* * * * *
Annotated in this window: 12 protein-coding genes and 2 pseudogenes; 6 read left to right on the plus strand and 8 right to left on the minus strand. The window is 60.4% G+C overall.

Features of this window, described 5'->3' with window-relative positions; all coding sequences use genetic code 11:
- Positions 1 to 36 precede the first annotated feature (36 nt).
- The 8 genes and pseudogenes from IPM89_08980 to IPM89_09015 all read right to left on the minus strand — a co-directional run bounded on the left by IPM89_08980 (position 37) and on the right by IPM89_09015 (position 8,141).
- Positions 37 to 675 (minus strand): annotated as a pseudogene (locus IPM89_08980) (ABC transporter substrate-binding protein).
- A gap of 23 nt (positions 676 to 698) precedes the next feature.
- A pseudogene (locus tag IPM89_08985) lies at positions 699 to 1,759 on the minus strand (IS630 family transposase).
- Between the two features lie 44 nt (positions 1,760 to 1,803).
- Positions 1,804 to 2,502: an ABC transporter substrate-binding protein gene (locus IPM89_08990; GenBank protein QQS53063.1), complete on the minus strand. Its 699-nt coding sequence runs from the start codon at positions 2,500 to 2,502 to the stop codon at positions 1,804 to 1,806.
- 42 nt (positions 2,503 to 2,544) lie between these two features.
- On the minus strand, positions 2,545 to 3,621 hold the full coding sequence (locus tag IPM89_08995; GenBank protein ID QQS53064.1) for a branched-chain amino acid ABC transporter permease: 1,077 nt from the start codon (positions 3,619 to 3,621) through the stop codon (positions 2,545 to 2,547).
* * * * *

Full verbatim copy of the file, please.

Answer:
Annotated in this window: 12 protein-coding genes and 2 pseudogenes; 6 read left to right on the plus strand and 8 right to left on the minus strand. The window is 60.4% G+C overall.

Features of this window, described 5'->3' with window-relative positions; all coding sequences use genetic code 11:
- Positions 1 to 36 precede the first annotated feature (36 nt).
- The 8 genes and pseudogenes from IPM89_08980 to IPM89_09015 all read right to left on the minus strand — a co-directional run bounded on the left by IPM89_08980 (position 37) and on the right by IPM89_09015 (position 8,141).
- Positions 37 to 675 (minus strand): annotated as a pseudogene (locus IPM89_08980) (ABC transporter substrate-binding protein).
- A gap of 23 nt (positions 676 to 698) precedes the next feature.
- A pseudogene (locus tag IPM89_08985) lies at positions 699 to 1,759 on the minus strand (IS630 family transposase).
- Between the two features lie 44 nt (positions 1,760 to 1,803).
- Positions 1,804 to 2,502: an ABC transporter substrate-binding protein gene (locus IPM89_08990; GenBank protein QQS53063.1), complete on the minus strand. Its 699-nt coding sequence runs from the start codon at positions 2,500 to 2,502 to the stop codon at positions 1,804 to 1,806.
- 42 nt (positions 2,503 to 2,544) lie between these two features.
- On the minus strand, positions 2,545 to 3,621 hold the full coding sequence (locus tag IPM89_08995; GenBank protein ID QQS53064.1) for a branched-chain amino acid ABC transporter permease: 1,077 nt from the start codon (positions 3,619 to 3,621) through the stop codon (positions 2,545 to 2,547).